We're All In This Together.
Canada exports 90% of the canola we produce, and shipments containing even the smallest amount of unacceptable residues or de-registered varieties can be rejected, causing millions of dollars in losses and placing future business at risk. Don’t spoil the bunch. Produce export-quality canola and protect Canada’s reputation as a quality supplier by following these guidelines closely.
Five Simple Tips to Keep Your Canola Ready for Market
1. Use Acceptable Pesticides Only
Only apply pesticides that are both registered for use on canola in Canada and won’t create trade concerns. Talk to your grain buyer to ensure the products you are using are acceptable to both domestic and export customers.
2. Always Read and Follow the Label
Always follow the label for rate, timing and pre-harvest interval (PHI). The PHI is the number of days that must pass between the last application of a pesticide and swathing or straight combining. Applying pesticides or desiccants without following label directions may result in unacceptable residues.
See the provincial Guides to Crop Protection for more information and visit spraytoswath.ca for more info.
3. Grow Disease-Resistant Varieties and Use Practices that Reduce Infection
Crop diseases like blackleg in canola can cause yield and quality losses, impact profitability and may create a market risk. Follow these blackleg disease management tips:
- Maintain a break between canola crops to allow time for crop residue to decompose. If blackleg becomes established, a minimum break of two to three years is recommended.
- Scout canola fields regularly for blackleg symptoms and prevalence to help determine the effectiveness of your blackleg management plan.
- Plant only canola varieties rated R (resistant) or MR (moderately resistant) to blackleg. Rotate varieties to bring a mix of blackleg resistance genes and sources to the field over time.
- Consider applying a fungicide from the cotyledon to 4-leaf stage if in a higher risk situation for the disease.
- Control volunteer canola and other Brassica weeds (stinkweed, shepherd’s purse, wild mustard, flixweed) to prevent blackleg build up during non-canola years.
4. Store Your Crop Properly
Proper storage helps to maintain crop quality and keeps the bulk free of harmful cross contaminants.
- Make sure your storage bins are free of treated seed and animal protein like blood meal and bone meal.
- Clean bins thoroughly prior to storing your crop.
- Only use approved bin treatments (e.g. diatomaceous earth on cereals).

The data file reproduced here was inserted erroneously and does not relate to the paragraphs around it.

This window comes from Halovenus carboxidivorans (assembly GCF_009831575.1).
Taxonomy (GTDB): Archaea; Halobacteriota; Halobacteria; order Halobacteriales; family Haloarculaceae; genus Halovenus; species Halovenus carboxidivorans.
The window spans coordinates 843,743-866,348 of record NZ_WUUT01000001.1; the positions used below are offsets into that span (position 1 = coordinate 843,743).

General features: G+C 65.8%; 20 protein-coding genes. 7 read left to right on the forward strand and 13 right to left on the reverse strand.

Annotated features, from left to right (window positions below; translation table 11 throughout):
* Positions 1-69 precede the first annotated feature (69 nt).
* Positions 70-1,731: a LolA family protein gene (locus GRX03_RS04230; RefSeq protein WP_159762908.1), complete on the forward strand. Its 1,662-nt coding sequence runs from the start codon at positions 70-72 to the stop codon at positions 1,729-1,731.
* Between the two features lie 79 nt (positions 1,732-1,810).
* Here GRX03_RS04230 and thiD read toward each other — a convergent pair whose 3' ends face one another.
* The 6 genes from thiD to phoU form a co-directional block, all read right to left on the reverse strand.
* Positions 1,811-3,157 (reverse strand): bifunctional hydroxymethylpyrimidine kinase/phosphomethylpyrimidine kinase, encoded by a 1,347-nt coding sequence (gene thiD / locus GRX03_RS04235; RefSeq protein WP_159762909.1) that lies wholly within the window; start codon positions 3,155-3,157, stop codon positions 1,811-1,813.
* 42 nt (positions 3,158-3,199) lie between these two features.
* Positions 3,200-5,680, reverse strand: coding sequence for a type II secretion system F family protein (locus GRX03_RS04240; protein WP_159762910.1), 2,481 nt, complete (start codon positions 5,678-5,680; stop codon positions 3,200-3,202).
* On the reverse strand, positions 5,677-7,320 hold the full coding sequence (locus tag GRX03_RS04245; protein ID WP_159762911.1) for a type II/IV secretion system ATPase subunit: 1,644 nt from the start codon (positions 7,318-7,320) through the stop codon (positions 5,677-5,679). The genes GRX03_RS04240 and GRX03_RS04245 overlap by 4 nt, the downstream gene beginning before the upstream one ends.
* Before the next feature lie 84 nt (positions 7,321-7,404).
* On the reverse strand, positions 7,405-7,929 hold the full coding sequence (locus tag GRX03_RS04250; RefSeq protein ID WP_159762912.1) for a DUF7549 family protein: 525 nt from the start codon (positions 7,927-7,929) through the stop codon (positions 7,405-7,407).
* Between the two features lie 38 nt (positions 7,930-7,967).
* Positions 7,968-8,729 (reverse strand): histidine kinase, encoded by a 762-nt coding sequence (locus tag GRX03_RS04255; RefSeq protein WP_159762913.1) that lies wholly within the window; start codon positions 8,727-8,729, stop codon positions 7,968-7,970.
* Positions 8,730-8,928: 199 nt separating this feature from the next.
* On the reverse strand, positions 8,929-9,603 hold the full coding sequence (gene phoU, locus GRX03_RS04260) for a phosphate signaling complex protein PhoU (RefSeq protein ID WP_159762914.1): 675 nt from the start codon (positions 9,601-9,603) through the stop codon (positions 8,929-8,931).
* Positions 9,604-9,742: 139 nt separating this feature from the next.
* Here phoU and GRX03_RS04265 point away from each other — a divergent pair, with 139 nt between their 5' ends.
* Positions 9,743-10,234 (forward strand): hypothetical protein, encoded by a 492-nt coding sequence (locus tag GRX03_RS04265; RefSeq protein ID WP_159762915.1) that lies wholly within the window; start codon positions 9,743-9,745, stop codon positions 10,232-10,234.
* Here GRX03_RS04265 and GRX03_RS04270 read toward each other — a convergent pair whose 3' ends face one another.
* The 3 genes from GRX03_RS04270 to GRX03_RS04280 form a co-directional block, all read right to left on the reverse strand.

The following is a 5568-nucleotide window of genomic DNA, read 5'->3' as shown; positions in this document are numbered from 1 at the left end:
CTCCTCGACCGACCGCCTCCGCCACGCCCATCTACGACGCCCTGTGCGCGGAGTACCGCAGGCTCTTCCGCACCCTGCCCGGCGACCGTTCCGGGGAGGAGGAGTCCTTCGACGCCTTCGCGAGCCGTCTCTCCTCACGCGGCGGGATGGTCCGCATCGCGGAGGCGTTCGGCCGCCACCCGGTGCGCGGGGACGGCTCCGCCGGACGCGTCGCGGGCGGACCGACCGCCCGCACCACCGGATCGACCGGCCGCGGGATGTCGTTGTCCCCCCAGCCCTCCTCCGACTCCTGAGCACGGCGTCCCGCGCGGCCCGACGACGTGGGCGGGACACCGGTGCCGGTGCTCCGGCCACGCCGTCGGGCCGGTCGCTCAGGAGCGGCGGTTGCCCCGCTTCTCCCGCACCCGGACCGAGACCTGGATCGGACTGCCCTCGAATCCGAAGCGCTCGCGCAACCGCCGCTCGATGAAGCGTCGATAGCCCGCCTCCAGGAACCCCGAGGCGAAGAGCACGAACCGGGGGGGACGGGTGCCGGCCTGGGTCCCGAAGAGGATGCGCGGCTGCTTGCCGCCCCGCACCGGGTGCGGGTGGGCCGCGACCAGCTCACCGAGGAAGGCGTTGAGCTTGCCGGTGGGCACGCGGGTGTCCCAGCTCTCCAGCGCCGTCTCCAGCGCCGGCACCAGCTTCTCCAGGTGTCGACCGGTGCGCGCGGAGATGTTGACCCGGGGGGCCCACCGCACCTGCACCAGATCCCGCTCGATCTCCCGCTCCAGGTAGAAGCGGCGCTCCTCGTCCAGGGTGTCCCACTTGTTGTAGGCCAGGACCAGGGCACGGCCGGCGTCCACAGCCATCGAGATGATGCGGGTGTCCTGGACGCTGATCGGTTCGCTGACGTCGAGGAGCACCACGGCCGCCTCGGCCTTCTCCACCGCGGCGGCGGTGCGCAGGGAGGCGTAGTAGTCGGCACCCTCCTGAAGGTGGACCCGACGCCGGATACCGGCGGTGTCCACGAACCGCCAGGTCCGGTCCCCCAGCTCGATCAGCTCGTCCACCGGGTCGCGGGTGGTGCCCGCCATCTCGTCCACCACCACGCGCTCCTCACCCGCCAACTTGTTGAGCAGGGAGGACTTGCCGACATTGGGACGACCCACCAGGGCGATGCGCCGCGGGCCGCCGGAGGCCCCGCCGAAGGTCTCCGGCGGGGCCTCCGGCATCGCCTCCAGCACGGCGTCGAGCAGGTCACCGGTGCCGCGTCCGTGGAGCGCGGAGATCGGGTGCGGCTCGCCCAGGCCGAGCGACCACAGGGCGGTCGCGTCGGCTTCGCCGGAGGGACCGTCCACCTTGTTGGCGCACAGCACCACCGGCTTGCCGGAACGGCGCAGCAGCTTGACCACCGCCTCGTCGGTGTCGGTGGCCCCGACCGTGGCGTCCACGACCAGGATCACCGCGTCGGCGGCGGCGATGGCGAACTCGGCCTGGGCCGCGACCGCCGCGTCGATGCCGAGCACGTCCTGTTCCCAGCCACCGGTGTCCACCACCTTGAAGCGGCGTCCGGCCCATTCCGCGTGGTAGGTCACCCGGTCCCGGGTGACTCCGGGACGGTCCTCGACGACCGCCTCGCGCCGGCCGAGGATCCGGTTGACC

- Never use malathion to prepare canola for storage or to treat bins used to store canola. Its residue can linger for up to six months, so choose your canola storage bin carefully.
- Condition crops to moisture and temperature levels safe for long-term storage.
- Keep bins cool, dry, well-ventilated and check their condition regularly.
5. Deliver What You Declare
When you sign the mandatory Declaration of Eligibility affidavit at the elevator, you are making a legal assertion that your crop is the variety and/or class you have designated. It also states whether your grain may contain residues of any crop input product specified in the declaration.
This declaration is a legally binding document and incorrect information, intentional or unintentional, can be traced back to the farm and individuals can be held liable for the costs associated with contamination of a bin or shipment.
Do not seed these de-registered varieties or any seed produced from them, and don’t deliver them to a Canadian elevator or crushing plant. For treated seed, contact provincial authorities or municipal landfill for disposal. De-registered varieties include:
- Roundup Ready Polish (B. rapa): Hysyn 101rr
- Bromoxynil tolerant: 295bx, Armor Bx, Cartier Bx, Zodiac Bx, Renegade Bx
- Liberty Link (B. napus): Exceed, 2631 Ll, Swallow, Sw Legion Ll, Sw Flare Ll, Lbd 2393 Ll, Innovator, Independence, Hcn 14, Phoenix, 3850, 2153, 3640, 3880, 2163, 2273
- Clearfield tolerant: 46a76
Let’s All Do Our Part To Maintain Canada’s Reputation As A High Quality Canola Supplier.
Growers play an important role in keeping canola markets open. Read more about canola market access here.